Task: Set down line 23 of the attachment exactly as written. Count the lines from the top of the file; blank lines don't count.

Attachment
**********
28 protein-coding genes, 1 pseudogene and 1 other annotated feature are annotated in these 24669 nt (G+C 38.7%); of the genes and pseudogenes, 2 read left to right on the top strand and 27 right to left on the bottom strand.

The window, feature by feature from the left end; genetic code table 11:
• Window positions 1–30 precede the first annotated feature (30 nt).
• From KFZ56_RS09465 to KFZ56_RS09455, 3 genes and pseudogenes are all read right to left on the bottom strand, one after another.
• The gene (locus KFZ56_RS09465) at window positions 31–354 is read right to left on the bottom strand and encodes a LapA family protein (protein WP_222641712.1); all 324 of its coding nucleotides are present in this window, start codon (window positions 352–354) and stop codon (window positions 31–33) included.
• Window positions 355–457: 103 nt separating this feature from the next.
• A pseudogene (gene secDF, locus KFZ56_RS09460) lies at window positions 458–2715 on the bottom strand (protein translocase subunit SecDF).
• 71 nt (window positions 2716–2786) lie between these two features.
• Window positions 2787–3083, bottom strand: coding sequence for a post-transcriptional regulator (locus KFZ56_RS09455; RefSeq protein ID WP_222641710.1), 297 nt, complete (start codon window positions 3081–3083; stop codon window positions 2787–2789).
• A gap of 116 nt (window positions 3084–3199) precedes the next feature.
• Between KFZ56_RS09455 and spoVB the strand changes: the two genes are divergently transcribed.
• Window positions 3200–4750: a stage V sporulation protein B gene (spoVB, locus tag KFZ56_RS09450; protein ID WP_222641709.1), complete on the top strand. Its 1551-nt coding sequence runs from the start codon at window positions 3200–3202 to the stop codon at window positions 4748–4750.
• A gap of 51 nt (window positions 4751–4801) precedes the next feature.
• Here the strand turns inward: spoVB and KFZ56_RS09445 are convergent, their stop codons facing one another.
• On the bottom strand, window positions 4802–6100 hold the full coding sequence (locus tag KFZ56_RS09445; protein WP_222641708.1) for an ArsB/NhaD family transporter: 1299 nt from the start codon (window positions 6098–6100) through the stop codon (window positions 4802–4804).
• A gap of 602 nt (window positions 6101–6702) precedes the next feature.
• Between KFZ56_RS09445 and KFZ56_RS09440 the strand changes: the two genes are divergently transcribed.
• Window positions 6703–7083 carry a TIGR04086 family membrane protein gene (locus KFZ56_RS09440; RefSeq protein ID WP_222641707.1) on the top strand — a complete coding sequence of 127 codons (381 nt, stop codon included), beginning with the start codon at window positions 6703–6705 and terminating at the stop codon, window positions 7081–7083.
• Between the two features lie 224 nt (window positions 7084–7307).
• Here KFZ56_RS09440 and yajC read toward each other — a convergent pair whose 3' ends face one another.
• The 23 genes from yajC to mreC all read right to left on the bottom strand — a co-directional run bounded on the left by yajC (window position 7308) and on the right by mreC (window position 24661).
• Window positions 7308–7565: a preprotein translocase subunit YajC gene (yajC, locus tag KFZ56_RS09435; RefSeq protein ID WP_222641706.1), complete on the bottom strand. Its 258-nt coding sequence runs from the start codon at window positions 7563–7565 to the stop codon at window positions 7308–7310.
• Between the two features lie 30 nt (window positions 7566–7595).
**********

• Between the two features lie 30 nt (window positions 7566–7595).